Cars

The Z3 M Roadster Was the Last Analog BMW Sports Car

The original Z3 debuted in 1995 as a ’96 model and sported gorgeous lines reminiscent of BMW’s 507 roadster, a retro-inspired interior, and an anemic 1.9-liter four-cylinder engine that didn’t do the athletic chassis justice.

Despite its disappointingly weak engine, the BMW Z3 was a wildly-successful two-seater that essentially created the premium roadster category back in the mid-90s.

Most people recall the BMW Z3 roadster as James Bond’s posh ride in the GoldenEye film, but car connoisseurs remember the high-performance M Roadster version of the Z3 above everything else—and with good cause.

The Z3 got the M-Division treatment

A close-up of the engine in a 2000 BMW Z3 M Roadster.
2000 BMW Z3 M Roadster engine bay | Jimmy Brown

Available from 1997 to 2002, the M Roadster improved on almost every aspect of the garden-variety Z3. Compared to the base models, the Z3 M Roadster had a standard limited-slip differential, a wider rear track to accommodate aggressively-wide tires, larger brakes, and most importantly, a 3.2-liter inline-six producing 240 hp in the North American version and 316 hp in the European model.

The North American M Roadster benefited from a refresh in 2001 which included the same more potent motor featured in the European Z3 M, but the basic roadster secret sauce was the same—cram a big torquey engine into a lightweight roadster and hold on tight.

What made the Z3 M Roadster such an endearing sports car though—aside from its exhilarating performance and seductive styling—was its refreshingly analog nature.

A retro roadster inside and out

A close-up of the retro-inspired center console in a 2000 BMW Z3 M Roadster.
2000 BMW Z3 M Roadster interior | Jimmy Brown

In stark contrast to the Porsche Boxster and Mercedes-Benz SLK230 Kompressor, the M Roadster employed a back-to-the-basics approach to its interior and exterior design.

You sit low and snug inside the M Roadster like all the great sports cars of yore. And like those vintage roadsters, the beltline (which is the bottom edge of the windshield, side windows, and rear window) is nice and low, so you have awesome visibility as well as plenty of room to hang your elbow out the side window while you cruise.

Once comfortably seated, it’s easy to admire the beautiful simplicity and functionality of the M Roadster’s retro-themed interior.

The uncluttered dashboard featured all the vital gauges a driver would need, and nothing more. No fussy navigation screens, no confusing network of buttons, just the essentials. BMW also clad all the important touch points in sumptuous leather or soft-touch plastics to impart a sense of luxury and occasion

BMW did make a few concessions to certain luxury features well-heeled buyers expected from $40,000-plus sports cars, like power and heated sport bucket seats, a premium sound system, and a power convertible top; however, that’s pretty much it in terms of frills. Heck, the Z3 M Roadster didn’t even come standard with a CD-player!

This stripped-down ethos was applied to the exterior of the M Roadster, too.

A blue 2001 BMW Z3 M Roadster parked in a parking lot.
2001 BMW Z3 M Roadster | nakhon 100 via Wikipedia

The classical proportions of the M Roadster design are complemented by elegant curves, handsome chrome accents and quad exhaust tips, and tasteful aerodynamic bodywork. The overall result is a timeless shape that looks fresh even compared to contemporary sports cars.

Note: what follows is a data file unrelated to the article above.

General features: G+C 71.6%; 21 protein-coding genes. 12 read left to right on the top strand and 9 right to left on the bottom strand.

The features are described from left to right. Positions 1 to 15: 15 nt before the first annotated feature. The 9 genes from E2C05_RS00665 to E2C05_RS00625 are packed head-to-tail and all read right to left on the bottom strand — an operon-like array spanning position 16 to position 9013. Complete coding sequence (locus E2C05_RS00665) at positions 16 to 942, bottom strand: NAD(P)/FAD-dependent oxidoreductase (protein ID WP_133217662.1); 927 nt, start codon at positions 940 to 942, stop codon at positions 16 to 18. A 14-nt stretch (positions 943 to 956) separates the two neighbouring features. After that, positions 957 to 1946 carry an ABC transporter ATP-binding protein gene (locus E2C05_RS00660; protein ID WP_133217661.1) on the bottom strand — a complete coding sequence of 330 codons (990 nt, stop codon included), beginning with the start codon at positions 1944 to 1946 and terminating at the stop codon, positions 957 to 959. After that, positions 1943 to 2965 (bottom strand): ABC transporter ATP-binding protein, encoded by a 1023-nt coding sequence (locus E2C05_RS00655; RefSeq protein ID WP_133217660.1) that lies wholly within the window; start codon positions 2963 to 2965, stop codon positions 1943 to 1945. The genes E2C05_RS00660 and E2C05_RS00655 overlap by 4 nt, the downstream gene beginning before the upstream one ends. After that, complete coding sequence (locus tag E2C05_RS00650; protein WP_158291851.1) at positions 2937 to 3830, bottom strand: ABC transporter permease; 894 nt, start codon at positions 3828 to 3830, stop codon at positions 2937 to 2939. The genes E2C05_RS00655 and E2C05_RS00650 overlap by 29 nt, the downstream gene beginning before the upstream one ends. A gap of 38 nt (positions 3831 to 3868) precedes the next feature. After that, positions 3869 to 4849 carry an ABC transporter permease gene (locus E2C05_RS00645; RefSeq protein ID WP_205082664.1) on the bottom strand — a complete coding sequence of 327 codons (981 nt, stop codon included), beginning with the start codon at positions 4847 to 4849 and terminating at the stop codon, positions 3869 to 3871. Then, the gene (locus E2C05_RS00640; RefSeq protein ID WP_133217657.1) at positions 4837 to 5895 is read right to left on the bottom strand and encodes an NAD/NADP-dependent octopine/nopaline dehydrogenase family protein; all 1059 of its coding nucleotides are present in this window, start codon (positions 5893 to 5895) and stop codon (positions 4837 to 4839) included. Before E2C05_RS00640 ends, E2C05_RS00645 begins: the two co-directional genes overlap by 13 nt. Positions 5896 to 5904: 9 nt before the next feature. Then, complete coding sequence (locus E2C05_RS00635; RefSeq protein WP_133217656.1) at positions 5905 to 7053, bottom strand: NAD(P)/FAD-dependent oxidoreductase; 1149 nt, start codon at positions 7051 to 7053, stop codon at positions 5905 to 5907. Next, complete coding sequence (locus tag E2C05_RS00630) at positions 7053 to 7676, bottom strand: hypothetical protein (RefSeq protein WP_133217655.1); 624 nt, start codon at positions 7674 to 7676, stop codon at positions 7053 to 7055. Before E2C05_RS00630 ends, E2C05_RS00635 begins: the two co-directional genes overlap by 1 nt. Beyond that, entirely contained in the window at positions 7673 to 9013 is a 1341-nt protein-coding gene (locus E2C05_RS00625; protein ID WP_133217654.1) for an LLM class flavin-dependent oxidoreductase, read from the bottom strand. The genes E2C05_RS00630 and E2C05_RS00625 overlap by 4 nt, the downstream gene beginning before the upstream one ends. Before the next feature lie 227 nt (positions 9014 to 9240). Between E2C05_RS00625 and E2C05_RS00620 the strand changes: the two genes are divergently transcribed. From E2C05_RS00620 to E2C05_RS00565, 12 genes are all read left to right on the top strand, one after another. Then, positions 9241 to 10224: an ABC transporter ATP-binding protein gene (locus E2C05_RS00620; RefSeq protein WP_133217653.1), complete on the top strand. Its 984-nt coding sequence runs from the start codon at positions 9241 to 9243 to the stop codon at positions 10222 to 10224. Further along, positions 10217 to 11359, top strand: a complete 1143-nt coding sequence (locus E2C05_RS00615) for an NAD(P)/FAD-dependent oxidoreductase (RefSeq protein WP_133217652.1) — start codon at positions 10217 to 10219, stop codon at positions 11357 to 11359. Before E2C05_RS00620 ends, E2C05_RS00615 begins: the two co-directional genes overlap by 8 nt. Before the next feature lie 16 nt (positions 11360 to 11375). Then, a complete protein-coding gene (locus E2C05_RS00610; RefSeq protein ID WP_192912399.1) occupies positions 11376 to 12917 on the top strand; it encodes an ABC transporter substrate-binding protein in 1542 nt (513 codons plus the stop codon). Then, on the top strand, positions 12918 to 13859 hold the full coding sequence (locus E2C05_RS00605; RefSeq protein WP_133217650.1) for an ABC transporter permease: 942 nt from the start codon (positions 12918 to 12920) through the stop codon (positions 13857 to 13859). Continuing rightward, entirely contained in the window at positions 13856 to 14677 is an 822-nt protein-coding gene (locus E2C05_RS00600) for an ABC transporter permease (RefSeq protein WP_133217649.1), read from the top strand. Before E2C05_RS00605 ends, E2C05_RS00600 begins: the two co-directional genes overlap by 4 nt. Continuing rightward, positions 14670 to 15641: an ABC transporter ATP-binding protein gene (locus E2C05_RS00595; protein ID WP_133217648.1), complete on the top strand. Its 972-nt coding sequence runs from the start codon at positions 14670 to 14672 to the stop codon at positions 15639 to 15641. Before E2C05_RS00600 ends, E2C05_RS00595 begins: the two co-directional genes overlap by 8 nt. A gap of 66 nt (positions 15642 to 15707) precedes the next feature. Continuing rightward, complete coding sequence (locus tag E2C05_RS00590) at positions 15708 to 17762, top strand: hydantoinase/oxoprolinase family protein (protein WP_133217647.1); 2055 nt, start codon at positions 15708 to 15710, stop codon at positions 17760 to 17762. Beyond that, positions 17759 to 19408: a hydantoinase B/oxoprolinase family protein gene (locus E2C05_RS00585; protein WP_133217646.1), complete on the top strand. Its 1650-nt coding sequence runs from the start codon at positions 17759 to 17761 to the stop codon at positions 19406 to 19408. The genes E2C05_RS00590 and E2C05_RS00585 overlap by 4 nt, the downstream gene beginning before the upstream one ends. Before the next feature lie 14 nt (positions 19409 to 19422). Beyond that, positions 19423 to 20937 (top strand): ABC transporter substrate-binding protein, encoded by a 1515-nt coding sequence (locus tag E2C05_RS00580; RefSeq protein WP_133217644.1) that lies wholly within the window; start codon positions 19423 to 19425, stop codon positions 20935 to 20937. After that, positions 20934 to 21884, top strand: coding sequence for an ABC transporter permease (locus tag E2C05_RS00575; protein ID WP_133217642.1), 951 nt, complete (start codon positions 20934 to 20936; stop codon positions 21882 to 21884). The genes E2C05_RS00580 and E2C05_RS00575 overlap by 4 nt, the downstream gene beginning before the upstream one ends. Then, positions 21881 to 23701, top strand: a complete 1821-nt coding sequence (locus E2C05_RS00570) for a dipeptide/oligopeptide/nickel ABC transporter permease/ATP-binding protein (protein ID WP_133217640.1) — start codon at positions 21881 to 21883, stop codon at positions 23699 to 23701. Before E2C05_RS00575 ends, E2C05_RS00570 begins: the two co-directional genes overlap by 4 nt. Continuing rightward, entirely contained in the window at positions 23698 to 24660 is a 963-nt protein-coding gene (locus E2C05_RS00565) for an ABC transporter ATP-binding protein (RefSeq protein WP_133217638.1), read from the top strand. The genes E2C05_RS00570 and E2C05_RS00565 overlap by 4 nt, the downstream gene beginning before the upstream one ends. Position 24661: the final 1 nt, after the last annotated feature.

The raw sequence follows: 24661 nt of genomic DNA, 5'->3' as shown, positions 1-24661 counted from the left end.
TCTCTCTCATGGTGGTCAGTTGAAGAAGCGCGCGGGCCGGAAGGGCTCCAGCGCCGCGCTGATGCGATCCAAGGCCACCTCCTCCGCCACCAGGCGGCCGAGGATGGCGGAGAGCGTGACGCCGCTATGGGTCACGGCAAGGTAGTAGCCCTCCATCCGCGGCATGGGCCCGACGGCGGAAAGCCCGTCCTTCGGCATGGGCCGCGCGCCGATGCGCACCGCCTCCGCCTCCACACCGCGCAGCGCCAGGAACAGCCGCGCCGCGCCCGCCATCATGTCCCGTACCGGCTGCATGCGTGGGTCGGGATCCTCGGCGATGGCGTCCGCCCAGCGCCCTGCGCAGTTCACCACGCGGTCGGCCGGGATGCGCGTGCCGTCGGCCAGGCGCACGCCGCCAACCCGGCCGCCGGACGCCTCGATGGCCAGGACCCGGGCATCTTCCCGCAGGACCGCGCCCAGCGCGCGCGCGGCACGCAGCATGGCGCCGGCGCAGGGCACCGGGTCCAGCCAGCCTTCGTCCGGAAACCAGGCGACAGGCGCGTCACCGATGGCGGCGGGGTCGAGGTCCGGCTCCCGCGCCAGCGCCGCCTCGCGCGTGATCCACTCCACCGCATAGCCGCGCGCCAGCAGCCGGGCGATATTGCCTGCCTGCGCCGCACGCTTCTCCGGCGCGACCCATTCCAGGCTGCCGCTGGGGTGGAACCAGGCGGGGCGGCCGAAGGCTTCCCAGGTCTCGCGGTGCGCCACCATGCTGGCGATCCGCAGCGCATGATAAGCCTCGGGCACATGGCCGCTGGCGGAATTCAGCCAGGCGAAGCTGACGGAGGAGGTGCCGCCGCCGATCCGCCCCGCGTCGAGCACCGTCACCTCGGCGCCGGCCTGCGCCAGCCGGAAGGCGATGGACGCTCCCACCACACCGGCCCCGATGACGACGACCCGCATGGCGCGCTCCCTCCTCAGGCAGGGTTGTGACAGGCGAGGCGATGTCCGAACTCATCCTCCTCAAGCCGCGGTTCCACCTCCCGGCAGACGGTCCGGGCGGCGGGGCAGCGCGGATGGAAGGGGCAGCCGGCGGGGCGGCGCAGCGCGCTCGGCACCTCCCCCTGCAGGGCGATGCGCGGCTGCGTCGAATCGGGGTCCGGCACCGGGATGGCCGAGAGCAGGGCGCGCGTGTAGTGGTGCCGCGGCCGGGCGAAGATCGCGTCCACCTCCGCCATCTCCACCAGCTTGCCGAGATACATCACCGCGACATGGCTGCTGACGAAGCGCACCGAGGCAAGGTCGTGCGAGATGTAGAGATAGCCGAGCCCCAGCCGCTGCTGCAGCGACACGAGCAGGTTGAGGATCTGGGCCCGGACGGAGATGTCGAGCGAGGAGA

Many automotive journalists at the time likened the BMW Z3 M Roadster to a Germanic Shelby Cobra, and that’s pretty much spot-on.

Throwback driving dynamics

A red 1998 BMW Z3 M Roadster driving down a scenic country road.
1998 BMW Z3 M Roadster | Top Speed

With a 0-60 mph time of around 5.3 seconds, the BMW Z3 M Roadster didn’t deliver retro performance figures, but the way it achieved its superb numbers was certainly vintage.

Despite being a German high-performance sports car, the Z3 M Roadster was mechanically straightforward—its silky-smooth straight-six cylinder engine produced prodigious power without the aid of a turbo or supercharger, and a five-speed manual was the only transmission offered.

Additionally, the Z3 was based on the E36 3 Series (produced from 1990 to 2000) but used the rear semi-trailing arm suspension design of the older E30 3 Series introduced in 1982. This old-school suspension design was outdated compared to the M Roadster’s competition and gave the car spooky, unpredictable handling characteristics during high-speed cornering.

Alternatively, the rather archaic suspension design of the Z3 M Roadster made hard-cornering exhilarating as well as rewarding to extract the most out of the limited platform.

Think of it this way—some initially critiqued the original Porsche 911 for having the same challenging handling dynamics as the Z3 M Roadster but it’s now revered for this personality trait.

The BMW Z3 M Roadster is timeless

A blue 1997 BMW Z3 M Roadster is parked with its convertible top down in a parking lot.
1997 BMW Z3 M Roadster | Alexandre Prévot

The BMW M Roadster looks and drives like the analog driver’s car that it is, and we find this incredibly intoxicating.

In the age of rapidly evolving technology and safety features, it’s becoming increasingly difficult to find a new sports car that offers such a raw and visceral experience. Performance machines nowadays are technically brilliant and produce performance numbers that older sports cars like the M Roadster could only dream of, but they often lack the emotional appeal that analog cars deliver in spades.

And that’s why the BMW Z3 M Roadster will be an enduring classic from a bygone era of analog sports cars—a two-seat time machine that instantly transports you back to a time when how a car made you feel mattered more than how it made its performance figures.